Contract Cheating – Celebrating 15 Years? Feature Presentation Slides

Wednesday October 20 2021 marked the Sixth International Day of Action against Contract Cheating. The online activities were slightly scaled back compared to 2020, but I was delighted to deliver the opening address before joining a panel discussing contract cheating on an international level.

I used the opportunity to discuss how it was 15 years since Robert Clarke and I published our first paper on contract cheating and to ask how the sector was adapting to this.

You can see the slides I used below (and also on my SlideShare account).

The video of the presentation and the accompanying panel is also available on YouTube.

In the presentation I discussed both the positive changes happening in the sector around contract cheating, but I also offered a warning about emerging developments which the sector should be aware of (I also wrote more about contract cheating challenges on LinkedIn here).

My view is that generally things are moving in the right direction, but if left unchecked the new challenges will just move into the place of the old ones. This is one of those areas where the educational community really has to be proactive.

Taking Action Against Contract Cheating – Webinar Slides

Contract cheating continues to be a real issue in education, particularly in light of the Covid-19 situation. In this session, I discussed how students, staff and everyone involved with education can take education. Much of the presentation highlighted the International Day of Action against Contract Cheating.

You can see the slides I used below (and also on my SlideShare account).

A very general range of questions were asked, which shows that we do need to continue to be providing support regarding contract cheating for people of all levels of experience.

The video from the presentation is also available, which you can watch here.

Contract Cheating – Addressing An International Problem – Presentation Slides

As part of the activity for the 4th International Day of Action Against Contract Cheating being held at Deree, the American College of Greece, I delivered an introductory presentation on contract cheating, designed to help open up the dialogue in Deree.

You can see the slides I used below (and also on my SlideShare account).

The talk provided a lot of background to contract cheating, discussing why academic integrity is so important and the type of assignments students outsource. I looked at many of the solutions available, including working with students as academic integrity partners. The questions provided a lively discussion and I’m sure the debate continued long after my online contribution ended.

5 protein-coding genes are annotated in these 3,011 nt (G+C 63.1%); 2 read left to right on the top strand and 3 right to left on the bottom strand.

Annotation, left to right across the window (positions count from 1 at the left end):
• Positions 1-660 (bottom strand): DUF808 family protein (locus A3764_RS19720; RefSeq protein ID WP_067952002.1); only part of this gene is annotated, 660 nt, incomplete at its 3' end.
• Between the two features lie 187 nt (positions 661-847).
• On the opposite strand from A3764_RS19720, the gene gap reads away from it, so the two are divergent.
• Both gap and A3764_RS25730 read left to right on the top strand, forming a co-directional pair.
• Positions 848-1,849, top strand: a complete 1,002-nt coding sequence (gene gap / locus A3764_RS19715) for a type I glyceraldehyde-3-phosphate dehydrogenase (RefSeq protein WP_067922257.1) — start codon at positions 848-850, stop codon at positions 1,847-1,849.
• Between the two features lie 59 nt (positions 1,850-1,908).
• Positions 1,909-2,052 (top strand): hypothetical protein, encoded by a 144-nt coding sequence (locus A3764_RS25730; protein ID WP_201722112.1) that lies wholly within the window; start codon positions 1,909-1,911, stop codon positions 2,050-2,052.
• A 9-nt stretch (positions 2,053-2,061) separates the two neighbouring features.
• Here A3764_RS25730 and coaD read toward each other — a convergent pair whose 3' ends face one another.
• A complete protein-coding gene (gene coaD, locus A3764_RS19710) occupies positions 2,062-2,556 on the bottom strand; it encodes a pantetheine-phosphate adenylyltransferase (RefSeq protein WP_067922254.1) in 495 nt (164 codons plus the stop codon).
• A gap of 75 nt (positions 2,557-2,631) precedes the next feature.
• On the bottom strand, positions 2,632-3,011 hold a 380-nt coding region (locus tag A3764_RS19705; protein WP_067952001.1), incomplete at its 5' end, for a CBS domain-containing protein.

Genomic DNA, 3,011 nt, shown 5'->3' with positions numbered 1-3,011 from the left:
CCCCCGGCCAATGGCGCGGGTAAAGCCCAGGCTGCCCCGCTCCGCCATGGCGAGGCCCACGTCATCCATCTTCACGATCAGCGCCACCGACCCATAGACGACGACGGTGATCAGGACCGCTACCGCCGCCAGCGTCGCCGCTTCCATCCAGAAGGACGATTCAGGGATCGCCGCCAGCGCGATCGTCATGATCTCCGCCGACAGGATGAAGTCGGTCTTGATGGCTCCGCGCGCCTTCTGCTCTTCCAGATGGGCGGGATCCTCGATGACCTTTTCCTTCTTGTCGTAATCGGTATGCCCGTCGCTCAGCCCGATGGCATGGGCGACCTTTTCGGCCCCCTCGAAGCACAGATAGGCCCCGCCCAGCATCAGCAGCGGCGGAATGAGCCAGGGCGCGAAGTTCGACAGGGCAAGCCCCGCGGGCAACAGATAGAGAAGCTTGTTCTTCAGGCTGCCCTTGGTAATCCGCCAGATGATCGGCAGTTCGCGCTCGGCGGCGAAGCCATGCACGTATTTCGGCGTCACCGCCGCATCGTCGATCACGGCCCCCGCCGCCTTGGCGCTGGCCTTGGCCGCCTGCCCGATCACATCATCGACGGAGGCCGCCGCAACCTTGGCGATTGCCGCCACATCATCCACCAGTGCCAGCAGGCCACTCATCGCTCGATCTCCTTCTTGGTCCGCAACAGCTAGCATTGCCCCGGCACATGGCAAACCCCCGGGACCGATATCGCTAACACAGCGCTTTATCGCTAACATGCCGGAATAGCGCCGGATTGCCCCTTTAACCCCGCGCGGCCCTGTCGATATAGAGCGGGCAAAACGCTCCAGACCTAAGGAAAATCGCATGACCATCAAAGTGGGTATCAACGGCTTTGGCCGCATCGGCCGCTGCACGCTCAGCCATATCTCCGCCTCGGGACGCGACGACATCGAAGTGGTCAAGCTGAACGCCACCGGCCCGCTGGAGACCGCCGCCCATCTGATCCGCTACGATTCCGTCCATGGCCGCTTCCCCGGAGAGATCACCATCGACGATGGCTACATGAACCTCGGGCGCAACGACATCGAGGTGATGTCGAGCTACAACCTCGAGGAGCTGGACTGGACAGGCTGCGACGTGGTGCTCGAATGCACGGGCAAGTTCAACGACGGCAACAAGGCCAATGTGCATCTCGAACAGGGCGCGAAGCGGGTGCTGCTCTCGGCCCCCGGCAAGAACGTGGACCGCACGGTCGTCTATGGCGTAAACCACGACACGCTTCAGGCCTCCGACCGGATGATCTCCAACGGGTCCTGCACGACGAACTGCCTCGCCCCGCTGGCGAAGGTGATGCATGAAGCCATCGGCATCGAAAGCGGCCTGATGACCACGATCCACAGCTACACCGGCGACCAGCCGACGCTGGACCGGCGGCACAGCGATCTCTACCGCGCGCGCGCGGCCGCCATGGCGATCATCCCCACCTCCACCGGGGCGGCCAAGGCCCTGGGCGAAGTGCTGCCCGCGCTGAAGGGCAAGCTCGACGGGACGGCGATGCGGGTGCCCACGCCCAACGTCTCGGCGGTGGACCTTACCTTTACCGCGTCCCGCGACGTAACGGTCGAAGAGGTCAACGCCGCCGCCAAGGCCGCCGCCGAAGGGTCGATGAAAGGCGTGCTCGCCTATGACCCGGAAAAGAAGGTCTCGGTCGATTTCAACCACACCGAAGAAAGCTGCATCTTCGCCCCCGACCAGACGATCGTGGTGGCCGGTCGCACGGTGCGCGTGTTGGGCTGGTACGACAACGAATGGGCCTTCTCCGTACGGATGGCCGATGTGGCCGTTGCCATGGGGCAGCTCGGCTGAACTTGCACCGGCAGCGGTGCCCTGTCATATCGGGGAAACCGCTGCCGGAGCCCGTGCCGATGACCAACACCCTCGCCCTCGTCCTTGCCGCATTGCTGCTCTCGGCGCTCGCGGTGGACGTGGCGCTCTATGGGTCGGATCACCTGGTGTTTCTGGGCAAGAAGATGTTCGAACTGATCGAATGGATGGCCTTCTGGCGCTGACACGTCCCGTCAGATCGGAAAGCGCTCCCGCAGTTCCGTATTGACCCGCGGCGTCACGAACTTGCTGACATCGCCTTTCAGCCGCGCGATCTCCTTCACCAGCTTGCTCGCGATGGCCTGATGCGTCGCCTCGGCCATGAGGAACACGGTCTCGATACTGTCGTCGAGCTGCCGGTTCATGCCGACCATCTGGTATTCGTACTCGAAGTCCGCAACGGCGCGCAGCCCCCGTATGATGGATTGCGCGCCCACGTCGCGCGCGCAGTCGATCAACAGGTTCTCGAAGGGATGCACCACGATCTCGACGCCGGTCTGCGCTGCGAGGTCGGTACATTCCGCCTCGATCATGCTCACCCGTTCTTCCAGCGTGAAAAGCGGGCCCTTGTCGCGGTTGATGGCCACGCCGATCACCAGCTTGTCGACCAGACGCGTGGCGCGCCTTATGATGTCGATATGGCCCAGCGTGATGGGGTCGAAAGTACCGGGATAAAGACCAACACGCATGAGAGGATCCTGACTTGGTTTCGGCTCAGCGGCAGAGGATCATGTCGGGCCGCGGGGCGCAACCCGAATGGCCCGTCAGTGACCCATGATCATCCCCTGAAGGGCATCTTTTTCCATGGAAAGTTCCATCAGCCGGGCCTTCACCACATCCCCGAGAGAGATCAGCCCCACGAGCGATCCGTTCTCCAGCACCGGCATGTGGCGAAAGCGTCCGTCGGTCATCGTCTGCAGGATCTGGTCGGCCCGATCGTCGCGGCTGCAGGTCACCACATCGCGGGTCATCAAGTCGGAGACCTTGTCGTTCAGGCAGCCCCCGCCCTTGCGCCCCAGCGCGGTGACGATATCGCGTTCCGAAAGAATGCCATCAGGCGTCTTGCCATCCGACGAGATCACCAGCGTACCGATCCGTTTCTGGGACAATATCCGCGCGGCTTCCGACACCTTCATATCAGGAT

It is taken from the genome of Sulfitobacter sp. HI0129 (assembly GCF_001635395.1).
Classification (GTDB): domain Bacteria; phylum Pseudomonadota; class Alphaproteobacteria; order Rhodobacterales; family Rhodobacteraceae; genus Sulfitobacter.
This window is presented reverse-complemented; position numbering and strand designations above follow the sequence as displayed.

I’m always happy to deliver presentations for other institutions, either in person or over the Internet, so feel free to contact me if that’s of use.

Reducing Contract Cheating – More International Opportunities For Action – Presentation Slides

Here are the slides from a webinar Irene Glendinning and I ran in the run up to the 4th International Day of Action Against Contract Cheating. After the first webinar, it was obvious that people wanted more information and opportunities to get involved.

You can also access these slides and those from many of my other presentations on my SlideShare account.

This presentation contains examples of contract cheating, but focuses mainly on the International Day of Action, what’s involved with it, how other institutions have promoted the event and how to get involved. There are lots of examples of whiteboard pledges and other activities.

You can also watch the video recording of the webinar here.

Reducing Contract Cheating – International Opportunities For Action – Presentation Slides

We’re now in the run up to the 4th International Day of Action Against Contract Cheating. This annual event, aimed at raising awareness about contract cheating and getting the discussion going, began in 2016. The event has got bigger every year, with more international institutions taking part.

One of the biggest strengths of the event is when students themselves have taken leadership roles in organising local activities (or have partnered with academic staff).

Irene Glendinning and I are part of the group organising this year’s event and we delivered a webinar to encourage people to get involved.

The slides we used for the webinar are available on my SlideShare account. They are also included below.

The slides contain examples of why contract cheating remains a problem and the measures that the contract cheating industry is taking to continue to grow and prosper. There are lots of examples of activities used in previous International Days of Action Against Contract Cheating, as well as ideas for more.

The webinar attendees shared several of their own good ideas. Whiteboard pledges are a well-established part of the event, but I love the idea of group pledges. There was also a suggestion of running a contract cheating based escape room, which would be a lot of fun if someone can figure out good puzzles and activities.

You can watch the whole video of the webinar here.

Do try and get involved if you’re not already taking part. Even if you can’t sign up your institution, you can still show your support on the day and get involved with the online discussions. It is really important to make noise and show that the whole academic community is in favour of academic integrity, not contract cheating.

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